An article on CNNMoney.com published today, reports that automakers and advocates for the blind have agreed on a plan to add sounds to electric and hybrid vehicles when operating at low speeds, to help alert pedestrians to their presence.
This is a good step, but the sound must be chosen and implemented very carefully! A good sign is this part of the story:
The sound couldn’t be just anything. For instance, vehicle owners would not be able to “customize” the sound of their car the same way they can download ringtones for cell phones. That’s specifically prohibited in the proposed rule.
Instead, car manufacturers would provide an approved sound or set of sounds for a given make and model of car.
It is imperative that the sound not seem similar to other important sounds, such as sirens, backup alarms, pedestrian crosswalk sounds, and a host of other sounds. In fact, the interaction of these sounds is important and frequent enough that they should be designed together, so that when all are present simultaneously, pedestrians aren’t dazed and confused by the cacophony.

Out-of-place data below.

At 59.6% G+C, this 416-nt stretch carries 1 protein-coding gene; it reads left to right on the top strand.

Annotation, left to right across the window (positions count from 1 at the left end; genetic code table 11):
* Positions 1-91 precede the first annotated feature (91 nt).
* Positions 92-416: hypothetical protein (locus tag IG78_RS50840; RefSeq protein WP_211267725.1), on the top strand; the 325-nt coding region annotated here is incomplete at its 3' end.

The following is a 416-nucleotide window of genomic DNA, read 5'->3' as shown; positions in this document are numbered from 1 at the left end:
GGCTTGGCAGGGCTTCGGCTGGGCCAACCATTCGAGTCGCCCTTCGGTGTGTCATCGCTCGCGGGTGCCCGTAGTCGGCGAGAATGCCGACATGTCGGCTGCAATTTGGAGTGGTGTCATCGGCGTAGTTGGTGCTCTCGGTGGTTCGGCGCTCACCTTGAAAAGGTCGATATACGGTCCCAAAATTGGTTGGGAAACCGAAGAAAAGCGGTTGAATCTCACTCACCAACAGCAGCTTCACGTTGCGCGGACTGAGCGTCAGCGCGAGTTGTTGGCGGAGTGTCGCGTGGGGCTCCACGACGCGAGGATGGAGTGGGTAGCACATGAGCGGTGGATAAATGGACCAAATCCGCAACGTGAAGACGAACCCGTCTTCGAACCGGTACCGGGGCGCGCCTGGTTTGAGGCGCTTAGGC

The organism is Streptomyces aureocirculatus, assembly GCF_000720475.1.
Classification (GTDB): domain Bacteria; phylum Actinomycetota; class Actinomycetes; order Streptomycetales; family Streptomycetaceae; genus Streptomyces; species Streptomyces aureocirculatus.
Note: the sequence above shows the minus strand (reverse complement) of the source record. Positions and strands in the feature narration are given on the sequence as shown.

At the present time, none of these existing sounds–emergency vehicle sirens, backup alarms, and crosswalk tones–are well-designed, and they are actually so poorly designed that their very nature has caused injury and death. Emergency vehicle sirens have no directionality, so that when multiple vehicles are arriving from different directions, it is impossible to know what action must be taken to get out of their way. Backup alarms also have no directionality, and additionally are of a frequency within the range of common hearing loss. And crosswalk tones are so inconsistent that they can differ from one block to the next, and can make it more confusing for sight-impaired pedestrians to cross than without the tones.
Some of the existing research tested multiple vehicle sounds, including engine, horn, hum, siren, whistle, and white noise. The full report contains a great deal of guidance, but even it didn’t involve the use of actual vehicles, just video recordings of a Prius synched with the test sounds.
This is a golden opportunity to get all of these sounds designed and interacting properly, but it will require a significant amount of research and testing. Existing research has provided hints at the directions each of these signals should take in a redesign, but no research has been comprehensive enough to make it safe to lock new sounds into federal legislation.